By allowing ads to appear on this site, you support the local businesses who, in turn, support great journalism.
‘Facing Forward.’ This North Georgia artist is responding to society's expectations of women, personal challenges through solo exhibit
08112021 EXHIBITION 1.jpg
Gena Brodie Robbins installs her exhibit Monday, Aug. 9, 2021, at the Quinlan Visual Arts Center. Her exhibit, Facing Forward, concerns the expectations of women in society as well as her experiences with grief and loss. - photo by Scott Rogers

Faces of iconic women will soon grace the walls of the Quinlan Visual Arts Center in Gainesville, each wearing relaxed expressions tied with a sexist slur. 

These 36 paintings —  which include Princess Diana, former First Lady Michelle Obama, Emma Watson, Anna Kendrick and others — are a part of a series connected to Gena Brodie Robbins’ solo exhibit “Facing Forward.” The artist will hold the opening night for the gallery from 5:30-7 p.m. Thursday, Aug. 12, and it will be available for public viewing through Saturday, Oct. 2.

While Robbins’ exhibit exposes pieces of her life like grief and dealing with a chronic illness through a large range of art media, she said it also touches on the expectations of women in society.

A few years ago, Robbins, who currently lives in Suwanee, said she was diagnosed with myasthenia gravis, a chronic illness that causes facial muscle weakness. During flare-ups with her condition, she isn’t able to control portions of her face.

“I used to joke and say, ‘Gosh, I have the worst resting b---- face you’ve ever seen,” Robbins said. “ … I started thinking about the expectations of women, and how they’re expected to smile and have a pretty face.”

Robbins said she began to draw images of her face during her flare-ups, and also felt inspired to paint portraits of famous women known for having “RBF.” 

To the right of the entrance at the Quinlan, people will see vibrant spheres hanging from the ceiling, each covered with quotes from these women in interviews regarding their expressions. Some of the balls include questions asked to Robbins about her face.

“There’s one from Simone Biles (Olympic gymnast),” Robbins said, sifting through the spheres above her head. “It says, ‘Smiling doesn’t win you gold medals.’”

Robbins’ exhibit also showcases multiple large-scale works in oil and mixed media, sculptures, wax impressions of faces and several interactive elements, including a video that can be viewed by scanning a QR code. People will be able to watch interviews of famous women being asked about their expressions and also learn about the meaning behind certain pieces of art.

Robbins said the 90-something works displayed in “Facing Forward” were created over a 2.5-year period, many of which were made during the pandemic. The artist said her mother recently died from cancer, sharing the same fate as her father. With both parents gone, Robbins said she was faced with heavy grief, loss and isolation.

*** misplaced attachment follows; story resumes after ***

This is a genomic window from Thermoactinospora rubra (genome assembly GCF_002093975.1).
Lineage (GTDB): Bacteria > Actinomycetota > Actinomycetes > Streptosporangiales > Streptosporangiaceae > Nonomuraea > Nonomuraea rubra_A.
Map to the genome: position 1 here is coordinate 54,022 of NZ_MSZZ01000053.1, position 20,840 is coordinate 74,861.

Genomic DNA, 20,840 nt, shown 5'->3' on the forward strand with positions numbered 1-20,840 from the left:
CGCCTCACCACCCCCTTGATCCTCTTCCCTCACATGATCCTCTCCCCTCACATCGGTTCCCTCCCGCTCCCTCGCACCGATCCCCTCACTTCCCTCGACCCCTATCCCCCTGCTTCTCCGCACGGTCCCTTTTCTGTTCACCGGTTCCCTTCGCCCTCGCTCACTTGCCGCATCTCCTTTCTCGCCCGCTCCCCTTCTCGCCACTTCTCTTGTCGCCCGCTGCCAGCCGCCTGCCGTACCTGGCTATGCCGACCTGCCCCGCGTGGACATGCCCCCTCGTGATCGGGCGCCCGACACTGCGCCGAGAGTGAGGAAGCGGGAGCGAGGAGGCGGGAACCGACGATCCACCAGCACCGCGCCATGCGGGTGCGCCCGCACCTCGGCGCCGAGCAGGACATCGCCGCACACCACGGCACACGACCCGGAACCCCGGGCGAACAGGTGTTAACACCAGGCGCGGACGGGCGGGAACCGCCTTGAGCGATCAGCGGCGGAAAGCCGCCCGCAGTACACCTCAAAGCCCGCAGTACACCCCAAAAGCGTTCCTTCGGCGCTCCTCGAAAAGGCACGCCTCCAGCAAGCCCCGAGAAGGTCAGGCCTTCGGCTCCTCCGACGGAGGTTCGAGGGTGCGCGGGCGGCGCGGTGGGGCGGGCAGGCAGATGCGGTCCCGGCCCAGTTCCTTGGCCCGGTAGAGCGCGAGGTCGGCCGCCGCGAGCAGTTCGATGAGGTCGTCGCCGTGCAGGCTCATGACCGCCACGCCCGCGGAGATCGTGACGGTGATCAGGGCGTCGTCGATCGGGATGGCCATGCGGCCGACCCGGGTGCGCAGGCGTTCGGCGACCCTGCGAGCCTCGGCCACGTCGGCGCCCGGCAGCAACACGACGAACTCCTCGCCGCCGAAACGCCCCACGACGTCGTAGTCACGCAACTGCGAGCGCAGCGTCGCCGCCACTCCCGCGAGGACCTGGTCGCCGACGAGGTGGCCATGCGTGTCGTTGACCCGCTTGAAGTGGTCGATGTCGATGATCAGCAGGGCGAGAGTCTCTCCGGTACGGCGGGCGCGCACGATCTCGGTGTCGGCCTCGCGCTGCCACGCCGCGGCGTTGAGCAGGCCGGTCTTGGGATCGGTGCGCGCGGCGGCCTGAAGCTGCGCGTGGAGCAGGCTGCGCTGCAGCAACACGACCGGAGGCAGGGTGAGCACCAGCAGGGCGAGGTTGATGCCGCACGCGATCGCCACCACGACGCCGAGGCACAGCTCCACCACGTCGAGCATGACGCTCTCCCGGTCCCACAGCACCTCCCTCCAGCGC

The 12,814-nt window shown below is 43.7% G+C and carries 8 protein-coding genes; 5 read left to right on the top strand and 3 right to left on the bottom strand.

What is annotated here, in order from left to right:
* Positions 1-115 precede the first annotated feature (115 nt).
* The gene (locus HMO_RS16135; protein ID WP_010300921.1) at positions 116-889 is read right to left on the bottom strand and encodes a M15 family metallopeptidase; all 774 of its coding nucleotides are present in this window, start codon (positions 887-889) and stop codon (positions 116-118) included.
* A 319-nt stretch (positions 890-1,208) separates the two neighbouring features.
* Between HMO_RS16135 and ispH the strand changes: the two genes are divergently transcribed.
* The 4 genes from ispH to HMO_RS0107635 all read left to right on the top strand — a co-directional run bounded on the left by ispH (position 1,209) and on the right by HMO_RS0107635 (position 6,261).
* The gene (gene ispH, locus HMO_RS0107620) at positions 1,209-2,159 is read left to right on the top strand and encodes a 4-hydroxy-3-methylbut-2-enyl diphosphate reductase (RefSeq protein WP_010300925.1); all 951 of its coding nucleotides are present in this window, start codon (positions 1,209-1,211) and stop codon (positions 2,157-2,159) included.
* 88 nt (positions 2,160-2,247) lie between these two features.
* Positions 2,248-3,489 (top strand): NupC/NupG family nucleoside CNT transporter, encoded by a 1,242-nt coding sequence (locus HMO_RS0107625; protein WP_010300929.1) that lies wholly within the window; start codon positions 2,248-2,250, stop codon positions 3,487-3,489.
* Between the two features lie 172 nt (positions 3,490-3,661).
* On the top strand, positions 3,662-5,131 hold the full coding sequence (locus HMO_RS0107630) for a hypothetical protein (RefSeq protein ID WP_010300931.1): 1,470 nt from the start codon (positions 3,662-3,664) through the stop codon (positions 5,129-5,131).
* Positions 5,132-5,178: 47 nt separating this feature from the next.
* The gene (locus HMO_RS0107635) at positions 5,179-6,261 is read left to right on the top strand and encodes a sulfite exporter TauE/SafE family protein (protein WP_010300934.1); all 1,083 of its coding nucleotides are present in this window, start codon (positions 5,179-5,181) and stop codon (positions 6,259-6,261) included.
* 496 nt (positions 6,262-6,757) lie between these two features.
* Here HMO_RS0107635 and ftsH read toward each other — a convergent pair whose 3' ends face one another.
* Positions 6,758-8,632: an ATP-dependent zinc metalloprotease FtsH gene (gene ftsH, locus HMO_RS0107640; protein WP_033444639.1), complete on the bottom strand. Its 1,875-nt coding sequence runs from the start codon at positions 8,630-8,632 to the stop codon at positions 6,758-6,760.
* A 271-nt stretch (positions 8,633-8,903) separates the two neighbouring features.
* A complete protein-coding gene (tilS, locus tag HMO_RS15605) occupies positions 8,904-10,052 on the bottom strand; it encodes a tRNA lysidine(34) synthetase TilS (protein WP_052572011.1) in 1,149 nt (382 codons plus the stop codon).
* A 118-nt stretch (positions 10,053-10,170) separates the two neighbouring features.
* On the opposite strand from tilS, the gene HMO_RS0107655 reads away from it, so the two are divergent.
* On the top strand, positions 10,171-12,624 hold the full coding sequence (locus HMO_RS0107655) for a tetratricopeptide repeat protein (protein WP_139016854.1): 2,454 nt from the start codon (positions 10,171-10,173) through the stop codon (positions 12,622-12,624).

Grabbing her artist tools, she responded to those emotions

08112021 EXHIBITION 5.jpg
Gena Brodie Robbins unpacks her art pieces Monday, Aug. 9, 2021, at the Quinlan Visual Arts Center. Her exhibit, Facing Forward, concerns the expectations of women in society. - photo by Scott Rogers

“I think as an artist, one of your natural instincts is to react,” Robbins said. “Whatever medium you’re using, that’s what helps you to move from whatever it is in here, and taking the intangible and making it tangible.”

In many of Robbins’ paintings in the exhibit, people will notice faceless figures surrounded by streaks of colors, each invoked by a certain feeling from the artist. Flashes of bright orange, pink and other spray-painted hues pierce through the dark marks on the canvases. 

Robbins said she needed to add those fluorescent colors to help “get back on that positive path.” And, in doing so, she was able to heal.

“It was like a therapy that was so arresting and so bright that it jarred me out of all the negativity,” she said. “ … I feel like I’ve finally gotten through it all and have accepted it.”

Robbins, who has a master’s degree in painting from Savannah College of Art & Design, said if people take anything away from her exhibit, she wants them to “be immersed and at least have a reaction.”

“I don’t know if it will be a positive or a negative one,” she said. “Hopefully they won’t be indifferent. I just want people to connect. That’s it.”

All pieces displayed at “Facing Forward” will be for sale. The Quinlan’s hours are 9 a.m. to 5 p.m. Monday through Friday and 10 a.m. to 4 p.m. Saturday. The art center is closed on Sundays.

For more information, visit quinlanartscenter.org.

“Facing Forward” art exhibit 

What: Solo exhibit by Gena Brodie Robbins that responds to grief, dealing with chronic illness and the expectations of women.

When: Thursday Aug. 12 to Saturday, Oct. 2

Where: Quinlan Visual Arts Center, 514 Green St.  NE, Gainesville

How much: Free 

08112021 EXHIBITION 3.jpg
Gena Brodie Robbins installs her art pieces Monday, Aug. 9, 2021, at the Quinlan Visual Arts Center. Her exhibit, Facing Forward, concerns the expectations of women in society. - photo by Scott Rogers
08112021 EXHIBITION 4.jpg
Sculptures by Gena Brodie Robbins are ready to display Monday, Aug. 9, 2021, at the Quinlan Visual Arts Center. Her exhibit, Facing Forward, concerns the expectations of women in society and her experiences with grief and loss. - photo by Scott Rogers